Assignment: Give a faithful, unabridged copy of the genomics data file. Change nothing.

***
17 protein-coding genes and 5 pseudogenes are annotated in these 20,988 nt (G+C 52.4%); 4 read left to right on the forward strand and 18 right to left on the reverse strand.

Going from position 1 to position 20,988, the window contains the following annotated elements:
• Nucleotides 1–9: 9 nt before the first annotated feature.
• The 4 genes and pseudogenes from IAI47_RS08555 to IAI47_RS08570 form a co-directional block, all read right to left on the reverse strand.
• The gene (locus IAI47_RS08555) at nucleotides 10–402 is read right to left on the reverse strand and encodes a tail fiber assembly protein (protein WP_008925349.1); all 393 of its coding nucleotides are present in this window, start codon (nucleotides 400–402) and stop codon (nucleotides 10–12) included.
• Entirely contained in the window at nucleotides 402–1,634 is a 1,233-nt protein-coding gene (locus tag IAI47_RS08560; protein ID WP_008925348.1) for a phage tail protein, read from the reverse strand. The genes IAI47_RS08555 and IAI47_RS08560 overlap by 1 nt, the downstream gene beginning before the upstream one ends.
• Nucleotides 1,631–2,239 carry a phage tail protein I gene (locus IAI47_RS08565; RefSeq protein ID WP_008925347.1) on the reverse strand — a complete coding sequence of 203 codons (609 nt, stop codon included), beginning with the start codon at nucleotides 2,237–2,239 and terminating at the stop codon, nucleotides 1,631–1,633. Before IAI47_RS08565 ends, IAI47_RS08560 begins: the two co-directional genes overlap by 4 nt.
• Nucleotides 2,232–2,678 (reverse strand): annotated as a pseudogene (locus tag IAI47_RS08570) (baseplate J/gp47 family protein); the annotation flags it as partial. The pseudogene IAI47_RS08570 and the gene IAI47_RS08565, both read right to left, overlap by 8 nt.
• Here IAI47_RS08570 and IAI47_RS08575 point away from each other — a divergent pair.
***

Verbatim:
17 protein-coding genes and 5 pseudogenes are annotated in these 20,988 nt (G+C 52.4%); 4 read left to right on the forward strand and 18 right to left on the reverse strand.

Going from position 1 to position 20,988, the window contains the following annotated elements:
• Nucleotides 1–9: 9 nt before the first annotated feature.
• The 4 genes and pseudogenes from IAI47_RS08555 to IAI47_RS08570 form a co-directional block, all read right to left on the reverse strand.
• The gene (locus IAI47_RS08555) at nucleotides 10–402 is read right to left on the reverse strand and encodes a tail fiber assembly protein (protein WP_008925349.1); all 393 of its coding nucleotides are present in this window, start codon (nucleotides 400–402) and stop codon (nucleotides 10–12) included.
• Entirely contained in the window at nucleotides 402–1,634 is a 1,233-nt protein-coding gene (locus tag IAI47_RS08560; protein ID WP_008925348.1) for a phage tail protein, read from the reverse strand. The genes IAI47_RS08555 and IAI47_RS08560 overlap by 1 nt, the downstream gene beginning before the upstream one ends.
• Nucleotides 1,631–2,239 carry a phage tail protein I gene (locus IAI47_RS08565; RefSeq protein ID WP_008925347.1) on the reverse strand — a complete coding sequence of 203 codons (609 nt, stop codon included), beginning with the start codon at nucleotides 2,237–2,239 and terminating at the stop codon, nucleotides 1,631–1,633. Before IAI47_RS08565 ends, IAI47_RS08560 begins: the two co-directional genes overlap by 4 nt.
• Nucleotides 2,232–2,678 (reverse strand): annotated as a pseudogene (locus tag IAI47_RS08570) (baseplate J/gp47 family protein); the annotation flags it as partial. The pseudogene IAI47_RS08570 and the gene IAI47_RS08565, both read right to left, overlap by 8 nt.
• Here IAI47_RS08570 and IAI47_RS08575 point away from each other — a divergent pair.